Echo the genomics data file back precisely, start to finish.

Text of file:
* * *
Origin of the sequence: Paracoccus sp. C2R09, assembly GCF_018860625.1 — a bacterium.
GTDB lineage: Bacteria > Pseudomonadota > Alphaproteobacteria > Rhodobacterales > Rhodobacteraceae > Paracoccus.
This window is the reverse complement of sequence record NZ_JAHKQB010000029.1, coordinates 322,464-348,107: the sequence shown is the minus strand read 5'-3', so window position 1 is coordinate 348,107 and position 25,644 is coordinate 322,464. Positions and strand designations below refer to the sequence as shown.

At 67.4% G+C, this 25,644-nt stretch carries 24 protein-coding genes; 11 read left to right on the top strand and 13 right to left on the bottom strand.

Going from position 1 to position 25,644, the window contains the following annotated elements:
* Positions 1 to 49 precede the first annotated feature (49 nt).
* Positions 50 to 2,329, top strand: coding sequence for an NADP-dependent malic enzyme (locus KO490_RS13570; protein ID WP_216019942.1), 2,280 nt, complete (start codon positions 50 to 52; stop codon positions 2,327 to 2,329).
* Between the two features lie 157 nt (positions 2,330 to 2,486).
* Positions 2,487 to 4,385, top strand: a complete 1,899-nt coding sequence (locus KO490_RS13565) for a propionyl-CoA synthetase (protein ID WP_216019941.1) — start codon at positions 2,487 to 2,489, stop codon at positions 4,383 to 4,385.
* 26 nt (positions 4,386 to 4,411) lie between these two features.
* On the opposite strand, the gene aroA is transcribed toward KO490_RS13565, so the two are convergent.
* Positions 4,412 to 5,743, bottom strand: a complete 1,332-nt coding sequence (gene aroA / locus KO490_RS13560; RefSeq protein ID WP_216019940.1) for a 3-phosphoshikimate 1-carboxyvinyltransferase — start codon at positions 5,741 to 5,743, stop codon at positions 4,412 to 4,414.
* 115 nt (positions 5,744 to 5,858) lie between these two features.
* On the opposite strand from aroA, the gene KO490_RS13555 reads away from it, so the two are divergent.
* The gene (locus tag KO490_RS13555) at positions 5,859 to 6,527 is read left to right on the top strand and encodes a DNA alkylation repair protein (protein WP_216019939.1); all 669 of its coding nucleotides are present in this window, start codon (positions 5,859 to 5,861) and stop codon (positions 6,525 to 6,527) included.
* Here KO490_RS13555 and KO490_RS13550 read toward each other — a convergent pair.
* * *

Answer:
Origin of the sequence: Paracoccus sp. C2R09, assembly GCF_018860625.1 — a bacterium.
GTDB lineage: Bacteria > Pseudomonadota > Alphaproteobacteria > Rhodobacterales > Rhodobacteraceae > Paracoccus.
This window is the reverse complement of sequence record NZ_JAHKQB010000029.1, coordinates 322,464-348,107: the sequence shown is the minus strand read 5'-3', so window position 1 is coordinate 348,107 and position 25,644 is coordinate 322,464. Positions and strand designations below refer to the sequence as shown.

At 67.4% G+C, this 25,644-nt stretch carries 24 protein-coding genes; 11 read left to right on the top strand and 13 right to left on the bottom strand.

Going from position 1 to position 25,644, the window contains the following annotated elements:
* Positions 1 to 49 precede the first annotated feature (49 nt).
* Positions 50 to 2,329, top strand: coding sequence for an NADP-dependent malic enzyme (locus KO490_RS13570; protein ID WP_216019942.1), 2,280 nt, complete (start codon positions 50 to 52; stop codon positions 2,327 to 2,329).
* Between the two features lie 157 nt (positions 2,330 to 2,486).
* Positions 2,487 to 4,385, top strand: a complete 1,899-nt coding sequence (locus KO490_RS13565) for a propionyl-CoA synthetase (protein ID WP_216019941.1) — start codon at positions 2,487 to 2,489, stop codon at positions 4,383 to 4,385.
* 26 nt (positions 4,386 to 4,411) lie between these two features.
* On the opposite strand, the gene aroA is transcribed toward KO490_RS13565, so the two are convergent.
* Positions 4,412 to 5,743, bottom strand: a complete 1,332-nt coding sequence (gene aroA / locus KO490_RS13560; RefSeq protein ID WP_216019940.1) for a 3-phosphoshikimate 1-carboxyvinyltransferase — start codon at positions 5,741 to 5,743, stop codon at positions 4,412 to 4,414.
* 115 nt (positions 5,744 to 5,858) lie between these two features.
* On the opposite strand from aroA, the gene KO490_RS13555 reads away from it, so the two are divergent.
* The gene (locus tag KO490_RS13555) at positions 5,859 to 6,527 is read left to right on the top strand and encodes a DNA alkylation repair protein (protein WP_216019939.1); all 669 of its coding nucleotides are present in this window, start codon (positions 5,859 to 5,861) and stop codon (positions 6,525 to 6,527) included.
* Here KO490_RS13555 and KO490_RS13550 read toward each other — a convergent pair.